COVID 19 is a pandemic that has radically altered the global health care scenario. This study was conducted to evaluate the prevalence of otorhinolaryngological symptoms of dysgeusia and anosmia in Indian population in an attempt to understand the symptomatology of COViD 19 as compared to patients elsewhere in the world.
Post-viral chemosensory dysfunction has been long confirmed in various viral illnesses. It forms a majority of the patients presenting with anosmia in clinical settings. These include over 200 different viruses that cause upper respiratory tract infections including rhinovirus, coronavirus, parainfluenza virus, adenovirus, Epstein-Barr virus, respiratory syncytial virus amongst others. It can therefore be theorized that patients infected by SARS CoV-2 will also present with anosmia and dysgeusia. This chemosensory alteration has been attributed to various factors including olfactory neuropathy, degeneration of olfactory neurons and in some cases conductive olfactory loss. In two thirds of the cases this reduction in sensation of smell is usually completely resolved.
The European Rhinology Society has reported that a significant number of the COViD-19 patients (20-60%) had loss of smell and that, in many, it occurred before other more frequently encountered symptoms like cough/fever. It has been suggested by studies that these individuals could have been hidden carries of SARS-CoV-2 as they did not meet the criteria for diagnosing COViD-19 previously.
Studies from and Italy have shown that a significant number of patients suffering from COVID-19 had hyposmia/anosmia. In Germany 2 in 3 confirmed cases were reported to haveanosmia.
Based on the latest research, anosmia/hyposmia is seen to be more prevalent in COVID-19 patients in some American and European countries as compared to Asian countries.Lovato and de Filippis reviewed articles about the clinical presentation of COViD-19 in 1556 patients from China, with none exhibitinganosmia or hyposmia . Mao et al. retrospectively evaluated the symptoms of 214 patients in Wuhan, China, and found that only 5.1% of the patients reportedolfactory dysfunction . South Korea has reports of 30% of infected individuals having developed hyposmia/anosmia.
In a systematic review and meta-analysis by Agyeman and Chin et al 41% and 38% of diagnostic-confirmed patients with COVID-19 infection presented with olfactory or gustatory dysfunctions, respectively. Increasing age correlated with lower prevalence of these symptoms. There was no significant differencein the prevalence of olfactory or gustatory dysfunction by gender.
In another systematic review and meta-analysis, of 10 studies, Tong et al found a prevalence of 52.73% of anosmia amongst patients with COVID-19. Nine studies were analyzed for dysgeusia (n = 1390), demonstrating a prevalence of 43.93%.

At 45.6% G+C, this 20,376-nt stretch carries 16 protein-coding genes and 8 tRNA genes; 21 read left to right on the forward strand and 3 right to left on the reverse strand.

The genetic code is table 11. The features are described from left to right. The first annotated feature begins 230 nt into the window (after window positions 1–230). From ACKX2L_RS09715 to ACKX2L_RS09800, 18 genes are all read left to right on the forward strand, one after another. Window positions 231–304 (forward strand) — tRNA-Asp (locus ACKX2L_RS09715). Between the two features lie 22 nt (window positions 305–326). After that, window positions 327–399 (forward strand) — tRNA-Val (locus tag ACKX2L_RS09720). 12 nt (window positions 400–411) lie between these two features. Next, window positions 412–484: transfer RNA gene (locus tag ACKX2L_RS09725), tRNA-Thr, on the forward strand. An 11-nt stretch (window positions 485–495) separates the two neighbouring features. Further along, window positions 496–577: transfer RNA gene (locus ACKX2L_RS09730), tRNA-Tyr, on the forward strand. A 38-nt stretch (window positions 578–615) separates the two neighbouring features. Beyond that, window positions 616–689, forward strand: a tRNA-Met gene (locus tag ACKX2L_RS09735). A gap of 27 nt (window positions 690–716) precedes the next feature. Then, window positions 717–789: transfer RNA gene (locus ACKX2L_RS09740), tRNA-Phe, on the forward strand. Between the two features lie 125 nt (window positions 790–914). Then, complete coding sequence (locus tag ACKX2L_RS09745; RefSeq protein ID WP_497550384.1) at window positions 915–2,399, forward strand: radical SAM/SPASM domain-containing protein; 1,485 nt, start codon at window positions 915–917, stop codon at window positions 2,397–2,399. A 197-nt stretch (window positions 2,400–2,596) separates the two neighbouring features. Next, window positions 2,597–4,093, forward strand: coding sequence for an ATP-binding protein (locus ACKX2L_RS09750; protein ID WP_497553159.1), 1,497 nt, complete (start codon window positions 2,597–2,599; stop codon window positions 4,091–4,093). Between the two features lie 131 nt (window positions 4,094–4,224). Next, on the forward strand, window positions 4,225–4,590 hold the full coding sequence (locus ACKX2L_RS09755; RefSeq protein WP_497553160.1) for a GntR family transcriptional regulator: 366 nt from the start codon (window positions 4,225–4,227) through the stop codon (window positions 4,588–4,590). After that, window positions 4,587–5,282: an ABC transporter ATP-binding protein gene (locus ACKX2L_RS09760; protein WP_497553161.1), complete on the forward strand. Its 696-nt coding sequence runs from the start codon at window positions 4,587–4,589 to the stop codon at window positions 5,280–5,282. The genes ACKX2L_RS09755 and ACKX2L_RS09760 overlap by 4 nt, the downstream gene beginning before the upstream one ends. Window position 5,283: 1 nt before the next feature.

Spinato et al in their study found that 130 of 202 confirmed COViD -19 patients (64.4%) reported alterations in smell or taste. . Sayin e al conducted a comparative study in 128 patients divided into two groups, those that tested positive for COViD - 19 and those who tested negative. There was a significant difference in the rates of smell and taste impairmentbetween the two groups (71.9% for the COVID-19-positive group and 26.6% for the COViD-19-negative group (P = .001). The rates of hyposmia/parosmia and hypogeusia/dysgeusia were found to be significantly higher in the COViD-19-positive group.
Yan et al evaluated 59 COViD‐19–positive patients and 203 COViD‐19–negative patients in their study. Loss of smell and taste were reported in 68% and 71% of COViD‐19–positive subjects, respectively, compared to 16% and 17% of COViD‐19–negative patients (p < 0.001). 
In an aggregate analysis of 28 articles related to COVID-19, SARS-CoV-2, SARS-CoV-1, MERS-CoV, and other coronaviruses Lehrich et al demonstrated an incidence of 49.6%, 47.9% and 17.9% for loss of smell, loss of taste and loss of either, respectively, in patients infected with SARS-CoV-2. Additionally, there were significantly higher incidences of runny nose/rhinorrhea/rhinitis and nasal congestion/obstruction/blockage in other coronaviruses as compared with SARS-CoV-2 (P < .001).
Leichen et all found that amongst 417 mild to moderate COViD-19 patients, 85.6% and 88.0% of patients reported olfactory and gustatory dysfunctions, respectively 
In our study 22% of the patients presented with anosmia and 40 % of the patients presented with dysgeusia. Most other studies have established a female preponderance when it comes to chemosensory dysfunction. However in our study there was no significant difference between males and females with respect to prevalence of olfactory or gustatory dysfunction.